RNA-seq Bioinformatics

Introduction to bioinformatics for RNA sequence analysis



FASTA/FASTQ/GTF mini lecture

If you would like a refresher on common file formats such as FASTA, FASTQ, and GTF files, we have made a mini lecture briefly covering these.

Obtain Known Gene/Transcript Annotations

In this tutorial we will use annotations obtained from Ensembl (Homo_sapiens.GRCh38.86.gtf.gz) for chromosome 22 only. For time reasons, these are prepared for you and made available on your AWS instance. But you should get familiar with sources of gene annotations for RNA-seq analysis.

Copy the gene annotation files to the working directory.

wget http://genomedata.org/rnaseq-tutorial/annotations/GRCh38/chr22_with_ERCC92.gtf

Take a look at the contents of the .gtf file. Press q to exit the less display.

less -p start_codon -S $RNA_REF_GTF

Note how the -S option makes it easier to veiw this file with less. Make the formatting a bit nicer still:

cat chr22_with_ERCC92.gtf | column -t | less -p exon -S

How many unique gene IDs are in the .gtf file?

We can use a perl command-line command to find out:

perl -ne 'if ($_ =~ /(gene_id\s\"ENSG\w+\")/){print "$1\n"}' $RNA_REF_GTF | sort | uniq | wc -l

We can also use grep to find this same information.

cat chr22_with_ERCC92.gtf | grep -w gene | wc -l

Now view the structure of a single transcript in GTF format. Press q to exit the less display when you are done.

grep ENST00000342247 $RNA_REF_GTF | less -p "exon\s" -S

To learn more, see:


Reference genome - The nucleotide sequence of the chromosomes of a species. Genes are the functional units of a reference genome and gene annotations describe the structure of transcripts expressed from those gene loci.

Gene annotations - Descriptions of gene/transcript models for a genome. A transcript model consists of the coordinates of the exons of a transcript on a reference genome. Additional information such as the strand the transcript is generated from, gene name, coding portion of the transcript, alternate transcript start sites, and other information may be provided.

GTF (.gtf) file - A common file format referred to as Gene Transfer Format used to store gene and transcript annotation information. You can learn more about this format here: http://genome.ucsc.edu/FAQ/FAQformat#format4

The Purpose of Gene Annotations (.gtf file)

When running the HISAT2/StringTie/Ballgown pipeline, known gene/transcript annotations are used for several purposes:

Sources for obtaining gene annotation files formatted for HISAT2/StringTie/Ballgown

There are many possible sources of .gtf gene/transcript annotation files. For example, from Ensembl, UCSC, RefSeq, etc. Several options and related instructions for obtaining the gene annotation files are provided below.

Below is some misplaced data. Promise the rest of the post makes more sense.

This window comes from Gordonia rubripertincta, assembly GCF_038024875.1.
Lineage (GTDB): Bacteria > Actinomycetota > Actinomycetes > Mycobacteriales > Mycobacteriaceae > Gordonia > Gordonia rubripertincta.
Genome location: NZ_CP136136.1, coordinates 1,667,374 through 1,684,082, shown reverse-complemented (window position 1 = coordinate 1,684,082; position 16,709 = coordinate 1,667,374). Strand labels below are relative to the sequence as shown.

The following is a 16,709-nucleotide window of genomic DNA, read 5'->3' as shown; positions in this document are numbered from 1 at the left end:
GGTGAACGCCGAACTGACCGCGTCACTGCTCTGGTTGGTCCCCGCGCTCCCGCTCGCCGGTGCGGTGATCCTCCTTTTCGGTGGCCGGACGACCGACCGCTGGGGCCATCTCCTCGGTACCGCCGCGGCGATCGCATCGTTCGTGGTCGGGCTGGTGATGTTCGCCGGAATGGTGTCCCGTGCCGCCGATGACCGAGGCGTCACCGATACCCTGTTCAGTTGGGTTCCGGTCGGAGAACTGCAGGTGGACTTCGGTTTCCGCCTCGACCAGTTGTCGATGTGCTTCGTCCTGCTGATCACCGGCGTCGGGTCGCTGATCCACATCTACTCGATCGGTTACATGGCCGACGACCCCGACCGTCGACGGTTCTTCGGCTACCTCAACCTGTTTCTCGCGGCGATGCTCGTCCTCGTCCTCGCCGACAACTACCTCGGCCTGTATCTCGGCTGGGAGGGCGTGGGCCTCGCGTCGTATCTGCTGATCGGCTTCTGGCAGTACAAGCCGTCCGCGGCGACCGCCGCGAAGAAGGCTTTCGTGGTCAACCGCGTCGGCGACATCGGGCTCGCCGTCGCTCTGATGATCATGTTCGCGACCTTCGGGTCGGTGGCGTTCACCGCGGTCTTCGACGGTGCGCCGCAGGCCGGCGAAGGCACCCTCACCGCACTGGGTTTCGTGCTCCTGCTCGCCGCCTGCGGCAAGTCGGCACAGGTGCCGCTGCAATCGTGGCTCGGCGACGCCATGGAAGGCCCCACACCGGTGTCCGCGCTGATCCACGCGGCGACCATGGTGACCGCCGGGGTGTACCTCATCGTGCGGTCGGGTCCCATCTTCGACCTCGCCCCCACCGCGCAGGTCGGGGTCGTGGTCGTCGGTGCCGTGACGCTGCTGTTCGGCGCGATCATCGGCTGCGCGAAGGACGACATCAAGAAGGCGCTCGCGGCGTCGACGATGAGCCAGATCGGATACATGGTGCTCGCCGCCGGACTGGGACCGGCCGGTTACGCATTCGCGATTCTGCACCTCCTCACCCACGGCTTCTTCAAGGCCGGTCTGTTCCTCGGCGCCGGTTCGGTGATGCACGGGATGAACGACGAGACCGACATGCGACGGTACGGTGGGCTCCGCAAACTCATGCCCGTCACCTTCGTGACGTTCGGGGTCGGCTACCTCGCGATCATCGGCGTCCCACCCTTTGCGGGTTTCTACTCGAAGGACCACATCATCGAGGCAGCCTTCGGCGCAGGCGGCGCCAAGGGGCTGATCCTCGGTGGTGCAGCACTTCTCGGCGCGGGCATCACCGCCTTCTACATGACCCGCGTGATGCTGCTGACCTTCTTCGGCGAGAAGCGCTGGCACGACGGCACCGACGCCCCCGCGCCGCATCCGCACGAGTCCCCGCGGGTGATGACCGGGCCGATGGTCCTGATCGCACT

Based on Ensembl annotations only. Available for many species. http://useast.ensembl.org/info/data/ftp/index.html


Based on UCSC annotations or several other possible annotation sources collected by UCSC. You might chose this option if you want to have a lot of flexibility in the annotations you obtain. e.g. to grab only the transcripts from chromosome 22 as in the following example:

In addition to the .gtf file you may find uses for some extra files providing alternatively formatted or additional information on the same transcripts. For example:

How to get a Gene bed file:
How to get an Exon bed file:
How to get gene symbols and descriptions for all UCSC genes:

III. HISAT2 Precomputed Genome Index

HISAT2 has prebuilt reference genome index files for both DNA and RNA alignment. Various versions of the index files include SNPs and/or transcript splice sites. Versions of both the Ensembl and UCSC genomes for human build 38 are linked from the main HISAT2 page: https://ccb.jhu.edu/software/hisat2/index.shtml

Or those same files are directly available from their FTP site: ftp://ftp.ccb.jhu.edu/pub/infphilo/hisat2/data/

Important notes:

On chromosome naming conventions: In order for your RNA-seq analysis to work, the chromosome names in your .gtf file must match those in your reference genome (i.e. your reference genome fasta file). If you get a StringTie result where all transcripts have an expression value of 0, you may have overlooked this. Unfortunately, Ensembl, NCBI, and UCSC can not agree on how to name the chromosomes in many species, so this problem may come up often. You can avoid this by getting a complete reference genome and gene annotation package from the same source (e.g., Ensembl) to maintain consistency.

On reference genome builds: Your annotations must correspond to the same reference genome build as your reference genome fasta file. e.g., both correspond to UCSC human build ‘hg38’, NCBI human build ‘GRCh38’, etc. Even if both your reference genome and annotations are from UCSC or Ensembl they could still correspond to different versions of that genome. This would cause problems in any RNA-seq pipeline.

A more detailed discussion of commonly used version of the human reference genome can be found in a companion workshop PMBIO Reference Genomes.